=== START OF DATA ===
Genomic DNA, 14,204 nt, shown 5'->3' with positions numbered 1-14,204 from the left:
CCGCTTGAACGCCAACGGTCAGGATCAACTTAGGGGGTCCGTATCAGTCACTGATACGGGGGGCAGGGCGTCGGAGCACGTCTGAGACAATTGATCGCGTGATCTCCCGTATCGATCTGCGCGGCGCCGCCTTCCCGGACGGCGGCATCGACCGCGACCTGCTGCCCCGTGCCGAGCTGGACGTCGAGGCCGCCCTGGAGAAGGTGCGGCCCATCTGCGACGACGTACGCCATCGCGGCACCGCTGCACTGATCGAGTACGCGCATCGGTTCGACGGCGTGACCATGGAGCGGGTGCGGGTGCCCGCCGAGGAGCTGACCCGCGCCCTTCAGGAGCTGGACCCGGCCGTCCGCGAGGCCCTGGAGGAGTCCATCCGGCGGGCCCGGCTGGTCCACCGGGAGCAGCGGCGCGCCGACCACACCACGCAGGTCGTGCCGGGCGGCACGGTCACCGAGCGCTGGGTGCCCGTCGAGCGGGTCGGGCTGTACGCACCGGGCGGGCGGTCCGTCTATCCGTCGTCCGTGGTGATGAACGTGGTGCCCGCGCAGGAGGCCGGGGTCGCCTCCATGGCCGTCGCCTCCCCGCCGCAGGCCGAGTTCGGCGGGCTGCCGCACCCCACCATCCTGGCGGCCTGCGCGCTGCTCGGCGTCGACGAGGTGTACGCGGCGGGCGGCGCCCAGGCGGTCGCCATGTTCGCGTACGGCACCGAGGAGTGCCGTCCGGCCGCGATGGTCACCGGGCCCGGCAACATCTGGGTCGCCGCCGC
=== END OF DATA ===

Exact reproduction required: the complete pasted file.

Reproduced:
Genomic DNA, 14,204 nt, shown 5'->3' with positions numbered 1-14,204 from the left:
CCGCTTGAACGCCAACGGTCAGGATCAACTTAGGGGGTCCGTATCAGTCACTGATACGGGGGGCAGGGCGTCGGAGCACGTCTGAGACAATTGATCGCGTGATCTCCCGTATCGATCTGCGCGGCGCCGCCTTCCCGGACGGCGGCATCGACCGCGACCTGCTGCCCCGTGCCGAGCTGGACGTCGAGGCCGCCCTGGAGAAGGTGCGGCCCATCTGCGACGACGTACGCCATCGCGGCACCGCTGCACTGATCGAGTACGCGCATCGGTTCGACGGCGTGACCATGGAGCGGGTGCGGGTGCCCGCCGAGGAGCTGACCCGCGCCCTTCAGGAGCTGGACCCGGCCGTCCGCGAGGCCCTGGAGGAGTCCATCCGGCGGGCCCGGCTGGTCCACCGGGAGCAGCGGCGCGCCGACCACACCACGCAGGTCGTGCCGGGCGGCACGGTCACCGAGCGCTGGGTGCCCGTCGAGCGGGTCGGGCTGTACGCACCGGGCGGGCGGTCCGTCTATCCGTCGTCCGTGGTGATGAACGTGGTGCCCGCGCAGGAGGCCGGGGTCGCCTCCATGGCCGTCGCCTCCCCGCCGCAGGCCGAGTTCGGCGGGCTGCCGCACCCCACCATCCTGGCGGCCTGCGCGCTGCTCGGCGTCGACGAGGTGTACGCGGCGGGCGGCGCCCAGGCGGTCGCCATGTTCGCGTACGGCACCGAGGAGTGCCGTCCGGCCGCGATGGTCACCGGGCCCGGCAACATCTGGGTCGCCGCCGC